When I was new to sailing many years ago, it didn’t take long for me to realize that it was much better to anchor securely the first time rather than to be stumbling on deck at 0300 on a blustery, rainy, pitch-black night, trying to haul-in and then reset a dragging anchor. Anchoring is a vital part of seamanship. It’s just as important to be able to stop a boat as it is to make it move, and while different boats react differently when anchored, there are still some common tenets that apply to all anchoring situations. The main worry is always that the anchor will uproot, for whatever reason, and the boat will drag, sometimes with catastrophic results.
The best assurance to avoid dragging is to lay a good length of rode, about five or six times the anchoring depth for all-chain (the rode being the total length from the boat to the anchor). But this in itself doesn’t guarantee that an anchor won’t drag, and after hauling in 200 or so feet of chain, when dragging in 40 feet—all in the above-mentioned weather conditions—most people soon learn to do it right the first time.
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A primary objective is to get the chain and anchor to lie flat along the bottom, where the anchor has the best chance of scooping its way into the seafloor. This is the reason for using a heavy chain with a good catenary. In especially deep anchorages, even a long rode will tend to straighten out and lift, with a chance that the anchor will break free. An age-old method to minimize this is to weight the chain about halfway along its length with what is generically called a kellet—a heavy weight with a pulley attached that enables it to slide down a chain and line, thereby helping to keep the rode flat on the bottom. Such a device has no actual gripping capability, so even if it touches the bottom, it will not add to the actual holding ability of the anchor. A kellet is also devilishly difficult to store on a small boat, being both heavy and unwieldy. However, using a second anchor instead of a simple weight would help the main anchor, provided it could dig itself into the bottom as well. But how does one achieve this idyllic state?
After much trial and error, I devised a simple method, using a second anchor attached to the main rode, which has proved to be drag-free, even in the most severe conditions.
Before explaining the method, I must say that I firmly believe that any main anchor should be as heavy as the anchor crew or windlass can reasonably handle, irrespective of boat size—within reason, of course. It is possible that the spate of different-shaped anchors that have appeared over recent years don’t need to be as heavy as the old styles, but for me, heavier will always be better. An all-chain rode is likewise better than a chain-and-line combination, if only because of the extra weight. Another factor that can cause dragging is windage, and my schooner, Britannia, has plenty of this, with two masts, three roller-furled sails, a square-sail yard (Britannia is a brigantine) and a large cockpit Bimini. She also weighs about 22 tons.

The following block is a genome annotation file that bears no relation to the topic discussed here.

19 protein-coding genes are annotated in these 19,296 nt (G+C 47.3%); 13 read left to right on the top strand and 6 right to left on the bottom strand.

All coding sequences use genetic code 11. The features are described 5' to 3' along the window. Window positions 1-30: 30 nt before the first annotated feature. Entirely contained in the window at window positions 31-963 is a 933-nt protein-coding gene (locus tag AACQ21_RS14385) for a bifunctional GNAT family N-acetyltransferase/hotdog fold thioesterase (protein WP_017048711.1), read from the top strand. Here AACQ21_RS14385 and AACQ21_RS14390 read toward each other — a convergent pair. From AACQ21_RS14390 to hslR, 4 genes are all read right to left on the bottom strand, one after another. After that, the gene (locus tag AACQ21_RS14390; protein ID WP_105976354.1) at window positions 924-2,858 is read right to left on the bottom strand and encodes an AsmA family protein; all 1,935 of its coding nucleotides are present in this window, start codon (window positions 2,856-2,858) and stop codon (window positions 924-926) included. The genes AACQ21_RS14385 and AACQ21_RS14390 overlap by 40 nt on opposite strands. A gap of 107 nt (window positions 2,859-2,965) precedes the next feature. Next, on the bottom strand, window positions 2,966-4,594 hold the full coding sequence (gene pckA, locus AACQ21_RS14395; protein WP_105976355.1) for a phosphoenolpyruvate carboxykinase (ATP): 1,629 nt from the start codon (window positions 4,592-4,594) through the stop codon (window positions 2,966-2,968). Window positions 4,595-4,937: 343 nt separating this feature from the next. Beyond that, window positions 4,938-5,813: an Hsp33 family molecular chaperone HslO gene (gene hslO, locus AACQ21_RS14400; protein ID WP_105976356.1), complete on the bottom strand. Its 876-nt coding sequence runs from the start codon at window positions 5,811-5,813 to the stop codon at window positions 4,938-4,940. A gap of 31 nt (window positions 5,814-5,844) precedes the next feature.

The boat has two CQR anchors on rollers, on either side of the bowsprit. The main anchor is a 60-pounder, and the other weighs 35 pounds. I actually wish I had two 60-pounders, this weight being the heaviest I can handle safely. The 60-pounder is on 250 feet of 3⁄8-inch chain, with a further 200 feet of 5⁄8-inch line for deep anchorages. The smaller anchor has a rope bridle attached to it, which I hook up to the main anchor when deploying my system.
The bridle is simplicity itself: a short length of strong rope, two thimbles and a couple of shackles. I made it using a 5⁄8-inch diameter line, with stainless thimbles spliced and whipped on each end. One end remains permanently shackled to the stock of the 35-pound CQR, then passes around the underside of the bowsprit and bobstay, and up the roller of the main anchor on the other side of the bowsprit, where it’s made fast when not in use. The bridle is 7 feet long on my boat; it will vary in length depending on your own bow layout, but the idea is to make it as short as possible. Boats without a sprit and only one easy-to-reach bow roller can have a very short bridle.
Having set up this simple arrangement, here’s how I anchor every single time for an overnight stay, without exception, irrespective of the weather forecast.
After letting go the main anchor and paying out about three times the depth, I allow the boat to fall back with the wind or drive it back with the engine until it feels as though the anchor has begun to hold. I shackle the rope bridle to the chain, the other end still being attached to the shank of the second anchor. I then attach a length of strong line to the shank of the second anchor, which of course needs to be at least as long as however much chain I finally intend to pay out.